Tuesday, 12 June 2007

Meeting Dan the Dolphin

Days 18 to 24
Wed 23 to Mon 28 May

So Friday brings blue skies and high winds - force 5-7 south westerlies. Useful when you want to go SW! Mum is coming down for the weekend so I take a day around Dover. It seems to be a town full of travellers - in two hours sitting having a coffee I think I heard more languages than are present at a UN conference (including an American gentleman insisting he couldn't leave Dover without having tasted real Dover fish & chips).

When the old dear arrives we move to Rye where we have a cottage for the weekend. Here we stay for two days until the wind drops and I put back onto the water, exiting Dover and heading for Folkestone. I soon pass Samphire Hoe where the Channel Tunnel goes underground and where all the spare soil from got dropped.

The wind is behind me and I feel it kicking me around, and as I reach Folkestone I'm getting annoyed. However my anger fades when all of a sudden I hear a whoosh from right next to my boat - I nearly fall in with surprise: it's Dan the Dolphin! I've been warned to watch out for this friendly fella who seems really curious and comes right up to the boat. He plays in the wake, crosses right underneath me and when i stop paddling to take a picture he just hangs in the water right below me looking back up before nudging the end of my boat as he moves away. After 15 minutes he's decided to move on and he vanishes.

The day ends on the far side of the Lydd firing ranges - as section I have to paddle right round the edge of due to the fact that it was in use. I've spent many hours shooting on the range here and it always seems to be cold and windswept - today is no exception.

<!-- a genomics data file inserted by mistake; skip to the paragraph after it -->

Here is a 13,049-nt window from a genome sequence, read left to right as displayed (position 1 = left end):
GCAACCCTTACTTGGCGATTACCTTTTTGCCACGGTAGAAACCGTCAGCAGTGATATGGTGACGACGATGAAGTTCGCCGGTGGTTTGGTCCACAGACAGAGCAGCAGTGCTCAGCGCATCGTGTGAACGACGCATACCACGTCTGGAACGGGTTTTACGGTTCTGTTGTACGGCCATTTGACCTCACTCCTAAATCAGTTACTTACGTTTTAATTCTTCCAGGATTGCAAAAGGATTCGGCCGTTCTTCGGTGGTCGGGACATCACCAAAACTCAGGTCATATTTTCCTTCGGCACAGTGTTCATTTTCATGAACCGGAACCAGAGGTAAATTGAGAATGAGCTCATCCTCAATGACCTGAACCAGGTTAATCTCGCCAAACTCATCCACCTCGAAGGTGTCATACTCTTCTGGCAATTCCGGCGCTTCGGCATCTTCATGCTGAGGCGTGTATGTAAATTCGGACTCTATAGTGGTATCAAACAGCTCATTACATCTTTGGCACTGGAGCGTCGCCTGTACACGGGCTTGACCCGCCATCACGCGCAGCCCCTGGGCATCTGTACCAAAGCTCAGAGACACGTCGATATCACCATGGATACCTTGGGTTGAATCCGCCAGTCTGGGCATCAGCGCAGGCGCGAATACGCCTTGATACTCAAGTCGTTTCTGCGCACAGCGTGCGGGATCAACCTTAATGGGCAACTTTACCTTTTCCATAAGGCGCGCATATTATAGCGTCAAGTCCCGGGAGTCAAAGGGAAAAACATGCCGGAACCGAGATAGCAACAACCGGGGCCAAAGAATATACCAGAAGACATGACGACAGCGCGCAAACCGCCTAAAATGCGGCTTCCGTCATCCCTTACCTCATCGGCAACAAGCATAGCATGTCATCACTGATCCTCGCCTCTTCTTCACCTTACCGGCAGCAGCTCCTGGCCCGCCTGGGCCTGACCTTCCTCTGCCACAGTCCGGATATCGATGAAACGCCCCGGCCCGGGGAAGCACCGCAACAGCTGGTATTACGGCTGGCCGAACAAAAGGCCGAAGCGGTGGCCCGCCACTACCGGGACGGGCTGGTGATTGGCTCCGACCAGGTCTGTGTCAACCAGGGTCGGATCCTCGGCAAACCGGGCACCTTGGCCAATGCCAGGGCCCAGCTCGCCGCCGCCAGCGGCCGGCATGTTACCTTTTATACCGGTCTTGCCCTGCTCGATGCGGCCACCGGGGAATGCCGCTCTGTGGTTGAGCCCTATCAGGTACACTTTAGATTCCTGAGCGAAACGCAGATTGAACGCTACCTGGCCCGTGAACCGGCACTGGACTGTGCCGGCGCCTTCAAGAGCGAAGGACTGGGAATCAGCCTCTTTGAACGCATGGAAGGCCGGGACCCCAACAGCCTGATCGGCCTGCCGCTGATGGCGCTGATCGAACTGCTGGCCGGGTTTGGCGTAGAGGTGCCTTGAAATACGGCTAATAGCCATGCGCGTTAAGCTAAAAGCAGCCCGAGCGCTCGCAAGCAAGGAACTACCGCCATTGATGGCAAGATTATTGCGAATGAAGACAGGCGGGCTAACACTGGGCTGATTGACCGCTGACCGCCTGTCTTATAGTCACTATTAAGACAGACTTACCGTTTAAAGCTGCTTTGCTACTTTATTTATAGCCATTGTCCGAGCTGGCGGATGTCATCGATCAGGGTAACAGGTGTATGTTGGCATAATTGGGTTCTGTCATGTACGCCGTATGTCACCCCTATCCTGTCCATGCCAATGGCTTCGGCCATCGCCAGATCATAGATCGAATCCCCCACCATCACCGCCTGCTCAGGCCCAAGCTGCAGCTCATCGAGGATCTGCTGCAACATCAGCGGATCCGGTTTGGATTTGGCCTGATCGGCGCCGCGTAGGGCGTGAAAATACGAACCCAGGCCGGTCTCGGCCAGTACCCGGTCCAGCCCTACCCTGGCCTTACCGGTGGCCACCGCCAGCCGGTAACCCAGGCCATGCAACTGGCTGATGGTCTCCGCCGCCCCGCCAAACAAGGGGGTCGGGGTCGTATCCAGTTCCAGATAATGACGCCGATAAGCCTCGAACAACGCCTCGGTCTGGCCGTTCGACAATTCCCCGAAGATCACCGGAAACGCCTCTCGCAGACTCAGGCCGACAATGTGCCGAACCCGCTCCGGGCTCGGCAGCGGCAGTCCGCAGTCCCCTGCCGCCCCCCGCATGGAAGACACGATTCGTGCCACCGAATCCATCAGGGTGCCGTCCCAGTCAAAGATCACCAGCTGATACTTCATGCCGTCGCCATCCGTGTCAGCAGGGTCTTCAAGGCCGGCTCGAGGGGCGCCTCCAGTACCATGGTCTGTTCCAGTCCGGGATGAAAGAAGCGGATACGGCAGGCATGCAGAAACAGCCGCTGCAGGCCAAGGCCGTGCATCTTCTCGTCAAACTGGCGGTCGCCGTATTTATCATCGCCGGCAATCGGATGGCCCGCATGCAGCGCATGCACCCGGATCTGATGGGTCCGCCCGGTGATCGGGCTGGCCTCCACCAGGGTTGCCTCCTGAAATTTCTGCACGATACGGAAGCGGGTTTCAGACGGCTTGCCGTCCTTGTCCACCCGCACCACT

Another day off the water with high winds and I'm back on again. I set off at 09:00 and soon fly round Dungeness Nuclear Power Station.

Crossing Rye Bay I cut a little too close to the Hythe firing ranges - the safety boat comes out to move me 500 metres out to sea and after a brief chat the crew end up donating £5. I arrive at Hastings at close to 15:00 and meet mum on the beach for chips and cinder toffee (life of luxury having ground crew!), then at 16:30 I'm back on the road again to hop across to Eastbourne.

I park up in the marina where a rather confused-looking manager lets me through the lock (first time they've seen a kayak). It's a really nice marina and it's got lots of very posh-looking houses around it. The kayak goes on a jetski pontoon and I stay in the Marine Hotel.

Next days it's a late start to catch the slack tide around Beachy Head as well as do a few media bits and pieces. It's a great sunnny day and as I wait for the lock to open I chat to a young lad on a jetski next to me - turns out he's a rugby professional from Harlequins who spends the out-of-season times sailing and playing around on the sea. He also delights in showing me just how fast he can go compared to me!

Beachy Head and the dreaded Ledge which I've been warned about by the lifeboats and nearly everyone else - in the event it's just a tiny ripple with gorgeous views down to the Seven Sisters.

These are probably the most famous cliffs in the world being seen as a more photogenice substitute for the 'White Cliffs' of Dover. As such they find themselves in all kinds of films!

As the sun goes down I realise that I won't make Brighton today and search for a place to put in. Seeing a flock of sails of Seaford I head for the clubhouse of the Newhaven and Seaford Sailing Club. It's a nightmare drag up the shingle and only at the top do I find the club uses a winch!

The club is really friendly and let me sleep in their boat park. There's hot food in the galley and a bar as well! After a pint it's a few photos and a very in-depth interview from 11-year-old Zoƫ, Toby and their dad. Questions such as "What's the boat called?" and "What's the best food you've ever had?" for the local paper. Many thanks to all the members of the club!

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